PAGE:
There’s no mistaking the “B”-ness of all the Sanctum entries anyway: each film lasts barely over 60 minutes, was shot on standard sets, and starred Lon Chaney, Jr. Within those limits, the films aren’t bad; they’re well made, with excellent cinematography and concise direction. Giving the running time, the stories cut to the quick, their odd little mystery plots (with titles like Dead Man’s Eyes and Pillow of Death) centered on a protagonist suspected of murder but unable to prove his innocence. The clues pile up, a detective comes snooping around, and sooner or later the camera cuts to a close-up of Chaney’s madly twitching eyes, with the implied question—did he or didn’t he? The series managed the unusual feat of getting better (as well as grimmer) with each film, reaching its peak with the one under discussion, a dark little tale of manipulation, jealousy, and revenge.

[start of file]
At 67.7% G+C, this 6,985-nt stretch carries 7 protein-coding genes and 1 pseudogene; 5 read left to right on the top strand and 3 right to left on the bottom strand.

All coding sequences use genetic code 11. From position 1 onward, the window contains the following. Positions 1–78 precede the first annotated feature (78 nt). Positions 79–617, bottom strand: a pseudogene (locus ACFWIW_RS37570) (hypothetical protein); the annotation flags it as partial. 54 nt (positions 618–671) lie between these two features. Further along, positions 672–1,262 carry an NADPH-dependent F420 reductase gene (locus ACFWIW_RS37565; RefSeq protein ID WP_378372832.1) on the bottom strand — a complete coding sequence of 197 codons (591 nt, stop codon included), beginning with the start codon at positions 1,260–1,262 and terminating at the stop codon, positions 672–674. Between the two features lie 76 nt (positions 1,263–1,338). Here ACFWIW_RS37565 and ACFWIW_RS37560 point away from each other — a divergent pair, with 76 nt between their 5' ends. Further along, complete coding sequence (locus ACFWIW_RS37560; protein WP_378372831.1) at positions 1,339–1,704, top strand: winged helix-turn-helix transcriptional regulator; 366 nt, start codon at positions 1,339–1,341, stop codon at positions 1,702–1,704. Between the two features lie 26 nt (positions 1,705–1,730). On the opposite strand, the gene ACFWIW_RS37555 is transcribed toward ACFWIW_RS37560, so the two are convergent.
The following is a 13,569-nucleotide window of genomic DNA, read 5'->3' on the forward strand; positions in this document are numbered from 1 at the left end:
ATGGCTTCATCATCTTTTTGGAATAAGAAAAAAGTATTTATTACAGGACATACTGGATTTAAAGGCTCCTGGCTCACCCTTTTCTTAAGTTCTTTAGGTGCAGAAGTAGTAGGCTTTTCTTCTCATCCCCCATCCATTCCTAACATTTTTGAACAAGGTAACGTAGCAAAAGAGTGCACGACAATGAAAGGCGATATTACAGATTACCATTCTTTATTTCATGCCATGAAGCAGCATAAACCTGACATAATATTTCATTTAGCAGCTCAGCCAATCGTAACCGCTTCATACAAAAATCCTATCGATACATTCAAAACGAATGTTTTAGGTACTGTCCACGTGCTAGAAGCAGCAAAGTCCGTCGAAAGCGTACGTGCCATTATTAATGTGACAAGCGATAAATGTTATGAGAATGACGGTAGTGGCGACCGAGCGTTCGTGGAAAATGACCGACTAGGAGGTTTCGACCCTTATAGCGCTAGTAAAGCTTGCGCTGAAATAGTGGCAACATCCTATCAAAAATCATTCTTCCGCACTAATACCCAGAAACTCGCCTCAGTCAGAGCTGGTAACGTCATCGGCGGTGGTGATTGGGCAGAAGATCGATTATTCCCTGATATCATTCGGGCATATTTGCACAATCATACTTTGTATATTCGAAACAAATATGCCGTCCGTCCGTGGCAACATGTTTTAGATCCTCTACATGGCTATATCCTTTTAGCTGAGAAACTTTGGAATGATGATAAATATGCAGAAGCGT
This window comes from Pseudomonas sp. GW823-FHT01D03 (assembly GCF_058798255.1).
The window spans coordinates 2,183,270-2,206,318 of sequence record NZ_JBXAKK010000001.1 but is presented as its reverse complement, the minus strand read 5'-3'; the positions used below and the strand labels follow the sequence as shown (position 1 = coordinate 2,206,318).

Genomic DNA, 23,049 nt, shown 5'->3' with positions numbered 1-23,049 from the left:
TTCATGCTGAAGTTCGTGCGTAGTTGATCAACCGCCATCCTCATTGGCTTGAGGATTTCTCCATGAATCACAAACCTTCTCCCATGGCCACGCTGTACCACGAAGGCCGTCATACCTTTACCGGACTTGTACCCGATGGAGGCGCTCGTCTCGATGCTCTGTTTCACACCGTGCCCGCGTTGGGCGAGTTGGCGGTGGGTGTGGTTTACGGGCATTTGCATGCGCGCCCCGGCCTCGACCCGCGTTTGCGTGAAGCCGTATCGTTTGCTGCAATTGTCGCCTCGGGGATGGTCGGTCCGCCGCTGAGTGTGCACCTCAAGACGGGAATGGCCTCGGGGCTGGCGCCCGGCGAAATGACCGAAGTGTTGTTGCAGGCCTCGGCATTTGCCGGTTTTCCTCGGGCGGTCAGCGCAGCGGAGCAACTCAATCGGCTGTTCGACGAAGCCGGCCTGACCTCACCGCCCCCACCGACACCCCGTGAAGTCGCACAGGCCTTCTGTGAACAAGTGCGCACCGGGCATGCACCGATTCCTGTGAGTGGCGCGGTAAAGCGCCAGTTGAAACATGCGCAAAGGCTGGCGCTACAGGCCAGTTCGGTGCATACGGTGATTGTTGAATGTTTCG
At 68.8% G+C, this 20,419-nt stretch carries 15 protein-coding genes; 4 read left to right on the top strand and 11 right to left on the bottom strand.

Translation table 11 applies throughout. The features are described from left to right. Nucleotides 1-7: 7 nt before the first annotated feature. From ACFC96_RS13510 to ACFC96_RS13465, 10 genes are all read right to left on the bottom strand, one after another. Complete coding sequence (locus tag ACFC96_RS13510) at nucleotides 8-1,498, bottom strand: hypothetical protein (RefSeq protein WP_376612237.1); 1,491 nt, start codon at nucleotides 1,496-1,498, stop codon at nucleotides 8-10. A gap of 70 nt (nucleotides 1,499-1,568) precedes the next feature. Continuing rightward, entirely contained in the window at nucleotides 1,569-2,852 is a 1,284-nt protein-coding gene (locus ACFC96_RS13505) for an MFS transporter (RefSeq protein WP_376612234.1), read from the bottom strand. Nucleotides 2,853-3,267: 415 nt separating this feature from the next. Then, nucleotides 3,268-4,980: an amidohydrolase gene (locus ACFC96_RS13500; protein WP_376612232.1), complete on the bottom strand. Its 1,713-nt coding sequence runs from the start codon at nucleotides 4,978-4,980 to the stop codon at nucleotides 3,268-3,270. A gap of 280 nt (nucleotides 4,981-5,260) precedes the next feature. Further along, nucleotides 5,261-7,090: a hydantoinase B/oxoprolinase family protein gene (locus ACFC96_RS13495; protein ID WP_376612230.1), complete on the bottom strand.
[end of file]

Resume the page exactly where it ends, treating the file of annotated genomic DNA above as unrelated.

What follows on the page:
Confession stands out from the other Sanctum films in that its story is more straightforward and yet more complex: it deals with ruthless profiteering, dishonest advertising, adulterous intentions, and (no doubt the most interesting part) head removal. Told as an extended flashback, the plot clues us in from the beginning that Lon is already guilty of a murderous act—he’s introduced sneaking out of a house at night, hiding in doorways and dodging down side streets (nicely noir-lit), all while clutching an ominously prominent Gladstone bag. What’s in the bag, we wonder. Well, plenty.